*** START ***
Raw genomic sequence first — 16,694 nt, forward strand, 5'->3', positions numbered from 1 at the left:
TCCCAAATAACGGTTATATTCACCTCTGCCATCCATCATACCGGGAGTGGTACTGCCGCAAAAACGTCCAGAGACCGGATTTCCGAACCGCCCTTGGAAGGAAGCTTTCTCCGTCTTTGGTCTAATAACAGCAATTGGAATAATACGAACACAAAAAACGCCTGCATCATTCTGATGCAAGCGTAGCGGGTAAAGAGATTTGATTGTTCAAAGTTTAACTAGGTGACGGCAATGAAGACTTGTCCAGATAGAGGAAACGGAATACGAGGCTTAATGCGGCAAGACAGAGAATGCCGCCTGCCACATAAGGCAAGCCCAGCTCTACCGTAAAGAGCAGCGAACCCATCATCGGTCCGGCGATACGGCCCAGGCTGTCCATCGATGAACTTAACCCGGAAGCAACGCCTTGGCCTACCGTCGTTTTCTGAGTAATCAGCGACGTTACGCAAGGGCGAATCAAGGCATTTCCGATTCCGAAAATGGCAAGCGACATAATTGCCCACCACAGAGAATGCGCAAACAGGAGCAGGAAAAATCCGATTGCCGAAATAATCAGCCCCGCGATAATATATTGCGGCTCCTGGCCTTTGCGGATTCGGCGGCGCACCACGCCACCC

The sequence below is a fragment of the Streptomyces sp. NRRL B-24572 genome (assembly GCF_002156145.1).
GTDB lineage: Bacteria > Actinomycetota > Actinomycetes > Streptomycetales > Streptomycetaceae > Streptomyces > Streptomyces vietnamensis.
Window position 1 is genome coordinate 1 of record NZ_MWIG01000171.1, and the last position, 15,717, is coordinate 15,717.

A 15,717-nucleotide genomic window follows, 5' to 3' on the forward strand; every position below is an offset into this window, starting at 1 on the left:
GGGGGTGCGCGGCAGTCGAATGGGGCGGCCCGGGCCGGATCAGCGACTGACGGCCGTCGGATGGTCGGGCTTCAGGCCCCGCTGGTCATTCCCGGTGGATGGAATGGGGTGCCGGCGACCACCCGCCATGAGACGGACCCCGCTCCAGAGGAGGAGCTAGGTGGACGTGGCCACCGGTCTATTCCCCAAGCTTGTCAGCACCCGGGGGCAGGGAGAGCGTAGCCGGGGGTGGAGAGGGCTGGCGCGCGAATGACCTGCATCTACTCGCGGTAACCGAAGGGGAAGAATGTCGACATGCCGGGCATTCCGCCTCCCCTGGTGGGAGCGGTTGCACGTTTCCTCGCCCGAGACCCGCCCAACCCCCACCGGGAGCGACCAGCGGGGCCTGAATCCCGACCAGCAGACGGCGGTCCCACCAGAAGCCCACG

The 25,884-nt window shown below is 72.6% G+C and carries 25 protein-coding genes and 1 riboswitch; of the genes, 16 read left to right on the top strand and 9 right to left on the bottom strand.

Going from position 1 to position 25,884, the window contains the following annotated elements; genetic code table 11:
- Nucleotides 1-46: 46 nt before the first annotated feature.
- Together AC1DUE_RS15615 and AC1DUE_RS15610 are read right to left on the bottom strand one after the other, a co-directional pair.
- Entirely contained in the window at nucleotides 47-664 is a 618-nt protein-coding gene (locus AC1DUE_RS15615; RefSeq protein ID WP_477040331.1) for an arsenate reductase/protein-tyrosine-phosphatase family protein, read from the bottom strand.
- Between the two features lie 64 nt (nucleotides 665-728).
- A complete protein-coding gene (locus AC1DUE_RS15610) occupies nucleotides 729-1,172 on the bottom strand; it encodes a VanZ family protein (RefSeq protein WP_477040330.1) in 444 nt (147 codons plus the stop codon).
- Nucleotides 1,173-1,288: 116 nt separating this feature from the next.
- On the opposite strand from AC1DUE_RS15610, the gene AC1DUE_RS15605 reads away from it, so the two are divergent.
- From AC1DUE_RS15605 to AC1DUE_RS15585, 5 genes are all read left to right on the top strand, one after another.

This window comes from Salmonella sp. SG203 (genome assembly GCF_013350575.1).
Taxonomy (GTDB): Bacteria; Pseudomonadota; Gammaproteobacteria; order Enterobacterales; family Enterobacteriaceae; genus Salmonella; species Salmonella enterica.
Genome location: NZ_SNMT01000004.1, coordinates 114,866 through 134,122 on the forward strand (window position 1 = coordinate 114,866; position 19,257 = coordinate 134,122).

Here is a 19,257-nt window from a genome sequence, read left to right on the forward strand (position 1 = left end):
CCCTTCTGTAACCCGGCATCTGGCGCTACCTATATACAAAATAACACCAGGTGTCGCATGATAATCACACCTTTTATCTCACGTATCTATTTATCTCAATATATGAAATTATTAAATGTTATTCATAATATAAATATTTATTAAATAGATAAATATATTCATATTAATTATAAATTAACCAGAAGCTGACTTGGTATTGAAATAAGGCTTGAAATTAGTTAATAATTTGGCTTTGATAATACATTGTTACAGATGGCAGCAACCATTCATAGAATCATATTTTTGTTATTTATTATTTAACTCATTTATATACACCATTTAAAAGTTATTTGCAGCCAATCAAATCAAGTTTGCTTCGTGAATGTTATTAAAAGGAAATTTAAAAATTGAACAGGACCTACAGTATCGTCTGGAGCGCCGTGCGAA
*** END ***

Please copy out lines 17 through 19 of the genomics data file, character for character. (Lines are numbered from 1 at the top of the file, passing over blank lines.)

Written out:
- From AC1DUE_RS15605 to AC1DUE_RS15585, 5 genes are all read left to right on the top strand, one after another.

This window comes from Salmonella sp. SG203 (genome assembly GCF_013350575.1).
Taxonomy (GTDB): Bacteria; Pseudomonadota; Gammaproteobacteria; order Enterobacterales; family Enterobacteriaceae; genus Salmonella; species Salmonella enterica.